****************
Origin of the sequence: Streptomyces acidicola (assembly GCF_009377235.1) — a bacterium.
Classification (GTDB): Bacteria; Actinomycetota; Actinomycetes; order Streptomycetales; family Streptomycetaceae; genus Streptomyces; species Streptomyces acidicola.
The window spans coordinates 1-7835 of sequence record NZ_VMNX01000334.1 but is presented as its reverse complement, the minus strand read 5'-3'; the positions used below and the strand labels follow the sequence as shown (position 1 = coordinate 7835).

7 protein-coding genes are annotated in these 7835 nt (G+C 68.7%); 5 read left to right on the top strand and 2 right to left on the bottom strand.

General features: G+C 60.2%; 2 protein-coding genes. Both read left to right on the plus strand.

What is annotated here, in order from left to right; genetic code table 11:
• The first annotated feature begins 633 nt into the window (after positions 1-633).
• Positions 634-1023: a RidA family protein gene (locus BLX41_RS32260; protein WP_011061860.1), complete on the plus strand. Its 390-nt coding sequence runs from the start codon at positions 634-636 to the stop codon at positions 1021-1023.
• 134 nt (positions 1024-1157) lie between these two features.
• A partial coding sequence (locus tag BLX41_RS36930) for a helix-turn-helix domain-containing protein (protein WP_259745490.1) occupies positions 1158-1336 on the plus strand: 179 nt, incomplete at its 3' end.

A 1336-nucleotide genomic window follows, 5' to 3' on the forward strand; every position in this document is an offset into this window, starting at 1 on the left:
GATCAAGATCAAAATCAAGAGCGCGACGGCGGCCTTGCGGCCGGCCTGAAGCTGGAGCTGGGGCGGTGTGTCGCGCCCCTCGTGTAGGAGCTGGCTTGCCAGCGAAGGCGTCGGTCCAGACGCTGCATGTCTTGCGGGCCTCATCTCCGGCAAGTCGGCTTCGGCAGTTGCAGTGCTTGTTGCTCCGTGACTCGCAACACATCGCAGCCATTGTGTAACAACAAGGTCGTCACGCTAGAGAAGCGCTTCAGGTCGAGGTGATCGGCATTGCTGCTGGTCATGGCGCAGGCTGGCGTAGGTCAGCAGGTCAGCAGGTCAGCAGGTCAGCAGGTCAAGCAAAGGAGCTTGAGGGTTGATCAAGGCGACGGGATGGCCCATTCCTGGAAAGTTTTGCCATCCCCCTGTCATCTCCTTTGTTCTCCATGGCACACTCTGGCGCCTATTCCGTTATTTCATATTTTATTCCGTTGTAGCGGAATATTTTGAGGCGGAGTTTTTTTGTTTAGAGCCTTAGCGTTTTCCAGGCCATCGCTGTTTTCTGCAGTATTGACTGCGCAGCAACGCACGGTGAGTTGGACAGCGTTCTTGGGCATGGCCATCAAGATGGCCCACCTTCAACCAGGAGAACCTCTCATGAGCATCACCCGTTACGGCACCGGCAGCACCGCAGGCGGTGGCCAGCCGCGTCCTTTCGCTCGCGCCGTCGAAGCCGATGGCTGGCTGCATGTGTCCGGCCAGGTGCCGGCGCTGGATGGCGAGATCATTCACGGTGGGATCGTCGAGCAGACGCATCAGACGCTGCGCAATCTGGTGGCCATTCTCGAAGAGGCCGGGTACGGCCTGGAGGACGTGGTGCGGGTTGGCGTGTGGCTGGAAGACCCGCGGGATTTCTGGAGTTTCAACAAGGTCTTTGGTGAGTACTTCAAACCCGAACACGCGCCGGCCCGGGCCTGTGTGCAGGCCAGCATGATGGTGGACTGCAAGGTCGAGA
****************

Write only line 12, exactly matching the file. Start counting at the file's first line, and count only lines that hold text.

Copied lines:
GATCAAGATCAAAATCAAGAGCGCGACGGCGGCCTTGCGGCCGGCCTGAAGCTGGAGCTGGGGCGGTGTGTCGCGCCCCTCGTGTAGGAGCTGGCTTGCCAGCGAAGGCGTCGGTCCAGACGCTGCATGTCTTGCGGGCCTCATCTCCGGCAAGTCGGCTTCGGCAGTTGCAGTGCTTGTTGCTCCGTGACTCGCAACACATCGCAGCCATTGTGTAACAACAAGGTCGTCACGCTAGAGAAGCGCTTCAGGTCGAGGTGATCGGCATTGCTGCTGGTCATGGCGCAGGCTGGCGTAGGTCAGCAGGTCAGCAGGTCAGCAGGTCAGCAGGTCAAGCAAAGGAGCTTGAGGGTTGATCAAGGCGACGGGATGGCCCATTCCTGGAAAGTTTTGCCATCCCCCTGTCATCTCCTTTGTTCTCCATGGCACACTCTGGCGCCTATTCCGTTATTTCATATTTTATTCCGTTGTAGCGGAATATTTTGAGGCGGAGTTTTTTTGTTTAGAGCCTTAGCGTTTTCCAGGCCATCGCTGTTTTCTGCAGTATTGACTGCGCAGCAACGCACGGTGAGTTGGACAGCGTTCTTGGGCATGGCCATCAAGATGGCCCACCTTCAACCAGGAGAACCTCTCATGAGCATCACCCGTTACGGCACCGGCAGCACCGCAGGCGGTGGCCAGCCGCGTCCTTTCGCTCGCGCCGTCGAAGCCGATGGCTGGCTGCATGTGTCCGGCCAGGTGCCGGCGCTGGATGGCGAGATCATTCACGGTGGGATCGTCGAGCAGACGCATCAGACGCTGCGCAATCTGGTGGCCATTCTCGAAGAGGCCGGGTACGGCCTGGAGGACGTGGTGCGGGTTGGCGTGTGGCTGGAAGACCCGCGGGATTTCTGGAGTTTCAACAAGGTCTTTGGTGAGTACTTCAAACCCGAACACGCGCCGGCCCGGGCCTGTGTGCAGGCCAGCATGATGGTGGACTGCAAGGTCGAGA